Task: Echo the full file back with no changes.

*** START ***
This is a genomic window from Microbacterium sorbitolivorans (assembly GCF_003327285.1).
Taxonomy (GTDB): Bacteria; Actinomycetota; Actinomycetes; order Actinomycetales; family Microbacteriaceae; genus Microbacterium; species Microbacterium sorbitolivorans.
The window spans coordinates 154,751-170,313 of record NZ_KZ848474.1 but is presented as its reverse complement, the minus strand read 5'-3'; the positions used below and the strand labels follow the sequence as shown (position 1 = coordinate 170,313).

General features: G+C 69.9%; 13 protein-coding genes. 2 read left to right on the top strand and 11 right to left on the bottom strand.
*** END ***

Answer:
This is a genomic window from Microbacterium sorbitolivorans (assembly GCF_003327285.1).
Taxonomy (GTDB): Bacteria; Actinomycetota; Actinomycetes; order Actinomycetales; family Microbacteriaceae; genus Microbacterium; species Microbacterium sorbitolivorans.
The window spans coordinates 154,751-170,313 of record NZ_KZ848474.1 but is presented as its reverse complement, the minus strand read 5'-3'; the positions used below and the strand labels follow the sequence as shown (position 1 = coordinate 170,313).

General features: G+C 69.9%; 13 protein-coding genes. 2 read left to right on the top strand and 11 right to left on the bottom strand.